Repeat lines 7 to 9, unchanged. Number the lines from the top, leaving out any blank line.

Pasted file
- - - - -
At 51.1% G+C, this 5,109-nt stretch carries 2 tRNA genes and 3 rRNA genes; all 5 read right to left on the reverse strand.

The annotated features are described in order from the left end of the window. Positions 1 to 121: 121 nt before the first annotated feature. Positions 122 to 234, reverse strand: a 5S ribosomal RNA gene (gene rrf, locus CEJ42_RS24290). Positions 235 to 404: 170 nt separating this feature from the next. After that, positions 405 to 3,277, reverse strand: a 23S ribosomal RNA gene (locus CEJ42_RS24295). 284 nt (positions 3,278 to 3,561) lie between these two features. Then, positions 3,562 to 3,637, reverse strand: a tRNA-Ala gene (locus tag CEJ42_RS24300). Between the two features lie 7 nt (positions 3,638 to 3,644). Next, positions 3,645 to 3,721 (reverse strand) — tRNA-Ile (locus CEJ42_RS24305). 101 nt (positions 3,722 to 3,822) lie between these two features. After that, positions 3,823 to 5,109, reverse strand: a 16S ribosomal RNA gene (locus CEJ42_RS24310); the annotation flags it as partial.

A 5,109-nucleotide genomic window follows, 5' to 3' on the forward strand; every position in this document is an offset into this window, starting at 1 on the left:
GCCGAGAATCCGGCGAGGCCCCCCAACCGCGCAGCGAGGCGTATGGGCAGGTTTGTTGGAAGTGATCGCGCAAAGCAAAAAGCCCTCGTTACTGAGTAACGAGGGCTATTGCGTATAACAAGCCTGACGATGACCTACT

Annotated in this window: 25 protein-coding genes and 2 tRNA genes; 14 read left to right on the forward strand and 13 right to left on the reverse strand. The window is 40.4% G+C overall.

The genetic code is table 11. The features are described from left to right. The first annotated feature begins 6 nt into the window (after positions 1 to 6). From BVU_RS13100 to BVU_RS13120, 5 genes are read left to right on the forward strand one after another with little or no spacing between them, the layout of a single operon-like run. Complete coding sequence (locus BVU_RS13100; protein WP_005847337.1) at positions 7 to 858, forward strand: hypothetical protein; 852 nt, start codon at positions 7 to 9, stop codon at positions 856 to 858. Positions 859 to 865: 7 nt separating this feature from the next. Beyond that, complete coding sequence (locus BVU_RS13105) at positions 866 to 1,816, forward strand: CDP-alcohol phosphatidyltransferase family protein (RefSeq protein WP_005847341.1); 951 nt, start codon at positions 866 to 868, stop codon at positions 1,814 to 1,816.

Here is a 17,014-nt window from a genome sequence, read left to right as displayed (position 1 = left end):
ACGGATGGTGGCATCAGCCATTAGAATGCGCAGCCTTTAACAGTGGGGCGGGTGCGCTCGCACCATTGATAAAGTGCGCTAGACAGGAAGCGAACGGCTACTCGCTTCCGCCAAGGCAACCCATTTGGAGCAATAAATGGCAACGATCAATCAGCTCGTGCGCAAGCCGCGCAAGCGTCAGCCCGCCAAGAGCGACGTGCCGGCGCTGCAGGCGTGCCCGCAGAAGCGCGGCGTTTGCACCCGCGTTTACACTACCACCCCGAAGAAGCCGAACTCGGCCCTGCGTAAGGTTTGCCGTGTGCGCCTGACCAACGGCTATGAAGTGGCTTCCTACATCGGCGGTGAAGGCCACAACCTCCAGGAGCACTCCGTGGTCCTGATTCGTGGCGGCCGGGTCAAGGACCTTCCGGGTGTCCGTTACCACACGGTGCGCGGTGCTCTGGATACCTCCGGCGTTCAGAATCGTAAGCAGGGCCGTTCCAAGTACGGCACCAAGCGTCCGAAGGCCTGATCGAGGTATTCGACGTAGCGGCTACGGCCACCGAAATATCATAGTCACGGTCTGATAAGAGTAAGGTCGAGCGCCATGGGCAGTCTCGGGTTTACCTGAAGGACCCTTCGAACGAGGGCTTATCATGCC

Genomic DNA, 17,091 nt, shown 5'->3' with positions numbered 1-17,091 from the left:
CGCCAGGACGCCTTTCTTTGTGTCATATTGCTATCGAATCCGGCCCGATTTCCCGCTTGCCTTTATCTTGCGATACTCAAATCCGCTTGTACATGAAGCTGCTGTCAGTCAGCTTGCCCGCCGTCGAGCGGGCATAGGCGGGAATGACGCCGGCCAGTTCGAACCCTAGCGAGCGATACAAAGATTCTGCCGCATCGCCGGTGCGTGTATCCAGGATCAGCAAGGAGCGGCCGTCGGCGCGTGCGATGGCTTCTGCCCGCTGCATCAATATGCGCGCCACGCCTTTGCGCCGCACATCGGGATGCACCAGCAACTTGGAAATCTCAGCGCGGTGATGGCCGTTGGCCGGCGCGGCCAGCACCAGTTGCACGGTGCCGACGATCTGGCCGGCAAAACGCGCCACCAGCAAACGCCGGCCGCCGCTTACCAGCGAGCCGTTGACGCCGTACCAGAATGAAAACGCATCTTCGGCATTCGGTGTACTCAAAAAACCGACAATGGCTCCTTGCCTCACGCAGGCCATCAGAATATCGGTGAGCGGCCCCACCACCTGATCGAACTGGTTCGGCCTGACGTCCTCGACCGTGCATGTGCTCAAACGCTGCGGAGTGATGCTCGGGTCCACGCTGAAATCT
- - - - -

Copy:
Here is a 17,014-nt window from a genome sequence, read left to right as displayed (position 1 = left end):
ACGGATGGTGGCATCAGCCATTAGAATGCGCAGCCTTTAACAGTGGGGCGGGTGCGCTCGCACCATTGATAAAGTGCGCTAGACAGGAAGCGAACGGCTACTCGCTTCCGCCAAGGCAACCCATTTGGAGCAATAAATGGCAACGATCAATCAGCTCGTGCGCAAGCCGCGCAAGCGTCAGCCCGCCAAGAGCGACGTGCCGGCGCTGCAGGCGTGCCCGCAGAAGCGCGGCGTTTGCACCCGCGTTTACACTACCACCCCGAAGAAGCCGAACTCGGCCCTGCGTAAGGTTTGCCGTGTGCGCCTGACCAACGGCTATGAAGTGGCTTCCTACATCGGCGGTGAAGGCCACAACCTCCAGGAGCACTCCGTGGTCCTGATTCGTGGCGGCCGGGTCAAGGACCTTCCGGGTGTCCGTTACCACACGGTGCGCGGTGCTCTGGATACCTCCGGCGTTCAGAATCGTAAGCAGGGCCGTTCCAAGTACGGCACCAAGCGTCCGAAGGCCTGATCGAGGTATTCGACGTAGCGGCTACGGCCACCGAAATATCATAGTCACGGTCTGATAAGAGTAAGGTCGAGCGCCATGGGCAGTCTCGGGTTTACCTGAAGGACCCTTCGAACGAGGGCTTATCATGCC

Genomic DNA, 17,091 nt, shown 5'->3' with positions numbered 1-17,091 from the left: